Mills also followed in Kickert's footsteps in another way, becoming the first freshman to start for the Gaels since Kickert did so in the 2002–03 season. He first broke into the American basketball consciousness in his fourth game of the 2007–08 season, when he scored 37 points to lead the Gaels to an upset of nationally ranked Oregon on 20 November 2007. The win also validated pre-season expectations for the Gaels, who were picked before the season to finish second in the West Coast Conference behind traditional conference power Gonzaga. The Gaels went on to start the season 7–0 and earn their first national ranking since 1989. The Gaels also won the 2007 edition of the Rainbow Classic, an annual eight-team December tournament hosted by the University of Hawaiʻi, with Mills being named tournament MVP.
St. Mary's was nationally ranked for most of the season, ultimately finishing second in WCC regular-season play to Gonzaga. After the regular season, Mills was named WCC Newcomer of the Year and also made the All-WCC first team. At the end of the regular season, Mills was the second-leading freshman scorer in the WCC at 14.4 points per game, and also led all WCC freshmen in assists (3.47 per game) and steals (1.80 per game). The Gaels went on to the NCAA tournament, where they lost in the first round to Miami (FL). In that game, Mills' 24 points made him the only Gael to score in double figures, and he also led the Gaels with 5 assists. Despite the 19-hour time difference between Mills' hometown of Canberra and the U.S. West Coast, Australian television showed Gaels games live.
In 2008–09, Mills was named to the All-WCC first team for the second year in a row after averaging 18.4 points, 2.4 rebounds, 3.9 assists and 2.2 steals per game.
In April 2009, Mills entered the 2009 NBA draft, waiting until the final minutes of the deadline before making the decision. He was selected with the 55th overall pick by the Portland Trail Blazers.
During practice for the NBA Summer League, he suffered a fracture in his right foot, and required surgery. He signed with the Blazers in October 2009 after speculation of whether he would be signed at all due to the injury and the number of point guards already on the roster.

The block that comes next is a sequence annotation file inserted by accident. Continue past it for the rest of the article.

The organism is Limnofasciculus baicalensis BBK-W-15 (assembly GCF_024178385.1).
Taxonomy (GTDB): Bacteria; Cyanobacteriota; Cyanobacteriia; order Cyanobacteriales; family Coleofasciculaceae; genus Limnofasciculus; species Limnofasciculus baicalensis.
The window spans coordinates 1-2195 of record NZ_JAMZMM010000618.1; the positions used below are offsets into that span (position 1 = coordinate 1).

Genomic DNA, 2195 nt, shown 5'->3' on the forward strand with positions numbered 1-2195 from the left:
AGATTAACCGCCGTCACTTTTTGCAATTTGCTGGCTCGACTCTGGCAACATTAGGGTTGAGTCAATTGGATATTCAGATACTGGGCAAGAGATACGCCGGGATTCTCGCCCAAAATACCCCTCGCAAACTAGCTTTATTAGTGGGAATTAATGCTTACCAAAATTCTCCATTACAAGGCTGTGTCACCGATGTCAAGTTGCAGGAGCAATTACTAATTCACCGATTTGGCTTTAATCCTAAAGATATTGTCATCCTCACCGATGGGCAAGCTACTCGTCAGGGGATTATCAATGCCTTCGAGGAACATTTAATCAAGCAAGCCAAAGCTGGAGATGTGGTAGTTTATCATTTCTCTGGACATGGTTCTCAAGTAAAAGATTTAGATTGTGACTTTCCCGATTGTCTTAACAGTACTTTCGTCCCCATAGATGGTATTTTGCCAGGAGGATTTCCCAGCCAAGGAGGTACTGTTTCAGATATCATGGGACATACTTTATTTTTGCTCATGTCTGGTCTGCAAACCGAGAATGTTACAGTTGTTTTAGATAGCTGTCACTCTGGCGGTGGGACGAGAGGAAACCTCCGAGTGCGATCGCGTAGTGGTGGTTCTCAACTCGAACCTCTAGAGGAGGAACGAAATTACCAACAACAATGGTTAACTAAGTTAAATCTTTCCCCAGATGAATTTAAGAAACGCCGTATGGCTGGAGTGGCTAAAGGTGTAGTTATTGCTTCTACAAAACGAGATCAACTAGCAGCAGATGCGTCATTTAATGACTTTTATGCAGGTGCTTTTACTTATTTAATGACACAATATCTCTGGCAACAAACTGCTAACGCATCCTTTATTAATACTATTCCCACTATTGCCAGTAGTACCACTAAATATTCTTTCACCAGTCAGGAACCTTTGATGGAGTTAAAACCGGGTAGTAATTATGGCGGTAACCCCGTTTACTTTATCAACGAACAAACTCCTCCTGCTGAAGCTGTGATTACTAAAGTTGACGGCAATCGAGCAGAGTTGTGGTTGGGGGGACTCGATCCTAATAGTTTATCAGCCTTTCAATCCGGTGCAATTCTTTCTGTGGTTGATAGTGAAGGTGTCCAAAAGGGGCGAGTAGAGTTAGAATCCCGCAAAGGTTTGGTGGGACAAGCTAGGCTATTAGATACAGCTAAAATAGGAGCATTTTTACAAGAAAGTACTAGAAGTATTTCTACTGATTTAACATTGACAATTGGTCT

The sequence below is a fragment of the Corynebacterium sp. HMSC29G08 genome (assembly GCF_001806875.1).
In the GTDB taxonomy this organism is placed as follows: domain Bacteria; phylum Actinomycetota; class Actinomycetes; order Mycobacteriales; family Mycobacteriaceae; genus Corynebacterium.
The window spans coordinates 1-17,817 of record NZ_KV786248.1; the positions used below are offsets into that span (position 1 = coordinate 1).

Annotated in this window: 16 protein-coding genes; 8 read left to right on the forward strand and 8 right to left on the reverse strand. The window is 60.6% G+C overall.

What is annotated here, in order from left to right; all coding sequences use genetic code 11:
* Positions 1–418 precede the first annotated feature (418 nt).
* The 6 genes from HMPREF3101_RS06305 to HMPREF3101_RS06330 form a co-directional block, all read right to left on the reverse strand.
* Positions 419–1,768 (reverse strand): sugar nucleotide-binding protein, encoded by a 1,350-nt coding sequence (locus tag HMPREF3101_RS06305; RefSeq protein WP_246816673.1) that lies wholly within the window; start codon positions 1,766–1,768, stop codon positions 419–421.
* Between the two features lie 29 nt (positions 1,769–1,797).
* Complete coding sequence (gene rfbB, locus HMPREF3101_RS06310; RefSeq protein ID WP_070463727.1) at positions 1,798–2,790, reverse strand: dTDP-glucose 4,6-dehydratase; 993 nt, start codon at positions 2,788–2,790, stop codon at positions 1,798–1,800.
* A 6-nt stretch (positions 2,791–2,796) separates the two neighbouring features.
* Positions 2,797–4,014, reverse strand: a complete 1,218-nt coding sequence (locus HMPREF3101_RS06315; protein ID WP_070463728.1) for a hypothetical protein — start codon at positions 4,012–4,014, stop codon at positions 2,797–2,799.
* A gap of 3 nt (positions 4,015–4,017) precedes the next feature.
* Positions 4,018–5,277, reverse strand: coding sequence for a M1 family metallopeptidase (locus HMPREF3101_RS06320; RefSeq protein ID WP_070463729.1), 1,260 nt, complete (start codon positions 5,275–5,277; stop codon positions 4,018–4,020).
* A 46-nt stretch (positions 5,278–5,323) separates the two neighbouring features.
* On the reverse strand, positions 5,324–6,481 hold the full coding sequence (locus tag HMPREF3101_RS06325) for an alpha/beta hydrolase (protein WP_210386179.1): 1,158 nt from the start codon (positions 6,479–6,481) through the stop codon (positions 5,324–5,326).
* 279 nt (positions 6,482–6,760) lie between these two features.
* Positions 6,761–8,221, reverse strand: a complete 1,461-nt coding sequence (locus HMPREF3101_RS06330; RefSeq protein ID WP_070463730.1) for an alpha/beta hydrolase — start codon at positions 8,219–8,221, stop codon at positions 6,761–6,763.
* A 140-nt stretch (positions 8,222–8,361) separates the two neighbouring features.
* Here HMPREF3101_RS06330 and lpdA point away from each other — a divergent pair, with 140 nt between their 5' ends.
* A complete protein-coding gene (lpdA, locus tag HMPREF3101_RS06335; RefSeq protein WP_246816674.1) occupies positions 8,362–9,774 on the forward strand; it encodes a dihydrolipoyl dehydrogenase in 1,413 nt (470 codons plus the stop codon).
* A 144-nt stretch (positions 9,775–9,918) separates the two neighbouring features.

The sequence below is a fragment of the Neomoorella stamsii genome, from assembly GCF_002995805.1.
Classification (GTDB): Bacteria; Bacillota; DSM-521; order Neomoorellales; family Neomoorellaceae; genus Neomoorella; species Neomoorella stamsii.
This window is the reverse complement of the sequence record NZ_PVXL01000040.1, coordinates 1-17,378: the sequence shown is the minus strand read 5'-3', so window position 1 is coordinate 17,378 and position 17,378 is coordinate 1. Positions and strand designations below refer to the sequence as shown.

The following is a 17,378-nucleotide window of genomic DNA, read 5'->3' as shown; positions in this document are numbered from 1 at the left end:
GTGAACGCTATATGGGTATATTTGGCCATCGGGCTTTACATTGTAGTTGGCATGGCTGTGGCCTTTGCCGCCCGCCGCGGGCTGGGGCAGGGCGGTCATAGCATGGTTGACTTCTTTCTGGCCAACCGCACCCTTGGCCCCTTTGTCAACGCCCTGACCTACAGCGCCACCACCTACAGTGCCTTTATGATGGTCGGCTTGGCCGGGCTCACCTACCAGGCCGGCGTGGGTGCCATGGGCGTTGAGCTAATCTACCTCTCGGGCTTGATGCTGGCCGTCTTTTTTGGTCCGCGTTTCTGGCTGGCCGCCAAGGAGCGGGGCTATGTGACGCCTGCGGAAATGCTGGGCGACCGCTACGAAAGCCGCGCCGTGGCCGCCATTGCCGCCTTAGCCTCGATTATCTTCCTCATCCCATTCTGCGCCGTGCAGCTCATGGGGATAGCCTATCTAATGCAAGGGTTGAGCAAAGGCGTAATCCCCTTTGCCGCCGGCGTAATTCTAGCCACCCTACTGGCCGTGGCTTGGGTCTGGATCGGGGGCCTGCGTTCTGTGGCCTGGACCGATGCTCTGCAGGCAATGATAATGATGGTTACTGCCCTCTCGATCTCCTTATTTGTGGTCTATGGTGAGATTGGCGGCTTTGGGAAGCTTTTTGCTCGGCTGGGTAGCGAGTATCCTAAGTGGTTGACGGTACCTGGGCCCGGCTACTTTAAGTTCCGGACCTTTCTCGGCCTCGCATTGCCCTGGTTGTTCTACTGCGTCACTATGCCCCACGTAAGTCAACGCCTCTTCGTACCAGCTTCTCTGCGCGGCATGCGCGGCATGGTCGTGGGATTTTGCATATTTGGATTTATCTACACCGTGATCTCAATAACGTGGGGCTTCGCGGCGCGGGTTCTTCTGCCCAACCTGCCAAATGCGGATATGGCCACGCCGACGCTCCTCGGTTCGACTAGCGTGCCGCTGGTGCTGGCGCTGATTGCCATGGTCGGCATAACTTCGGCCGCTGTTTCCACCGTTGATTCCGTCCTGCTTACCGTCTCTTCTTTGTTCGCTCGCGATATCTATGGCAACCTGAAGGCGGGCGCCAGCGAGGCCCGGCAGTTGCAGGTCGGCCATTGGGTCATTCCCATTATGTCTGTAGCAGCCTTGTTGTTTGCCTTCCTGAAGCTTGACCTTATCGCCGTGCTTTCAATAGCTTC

After completing rehabilitation from surgery on his foot in December, Mills was assigned to the Idaho Stampede of the NBA Development League on December 29. In his debut with Idaho, he scored 38 points and added 12 assists and 3 rebounds. After one more game with the Stampede, in which he scored the game-winning basket, Mills made his NBA debut for the Trail Blazers on 4 January 2010. In just under 5 minutes, he registered 2 assists but scored no points. On 13 January 2010, he was again assigned to the Stampede, before being recalled ten days later.
On 29 August 2011, during the 2011 NBA lockout, Mills signed with the Melbourne Tigers for the 2011–12 NBL season. On 7 October, he suited up for the Tigers' first home game against the Sydney Kings in Round 1, scoring 28 points and leading the Tigers to an 82–76 win in the inaugural Capital City Clash.
On 20 November 2011, Mills signed a non-guaranteed contract with the Xinjiang Flying Tigers of China, parting ways with the Tigers after nine games. He finished his short NBL stint with averages of 18.6 points, 2.3 rebounds and 5.0 assists per game. On 4 January 2012, he was released by Xinjiang for allegedly faking a hamstring injury. In 12 games for Xinjiang, he averaged 26.5 points, 3.8 rebounds, 3.8 assists and 2.7 steals per game.
On 27 March 2012, Mills signed with the San Antonio Spurs. On 26 April 2012, Mills set career highs with 34 points and 12 assists for his first NBA double-double in the Spurs' 107–101 win over the Golden State Warriors. Mills also surpassed Andrew Bogut's record for most points in a single NBA game by an Australian.
On 13 July 2012, Mills re-signed with the Spurs on a multi-year deal. In 58 games, Mills averaged 5.1 points and 1.1 assists per game in 2012–13. Mills and the Spurs reached the 2013 NBA Finals against the Miami Heat, but they would lose the series in seven games. Mills was inactive for the last three games of the NBA Finals after having foot surgery.
On 24 June 2013, Mills exercised his player option to return to the Spurs for the 2013–14 season. Mills averaged 10.2 points that season as the Spurs went on to win the NBA championship, defeating the Miami Heat 4-1 in the NBA Finals. In Game 5 of the Finals, Mills scored a playoff career-high 17 points, including 14 points in the third quarter, as the Spurs clinched the series.
Despite being ruled out for seven months due to a shoulder injury, Mills re-signed with the Spurs on 12 July 2014. He went on to recover quicker than expected as he made his return on 28 December 2014 in the Spurs' 110-106 win over the Houston Rockets. In just over 20 minutes of action, he recorded 8 points, 4 rebounds, 1 assist and 1 block.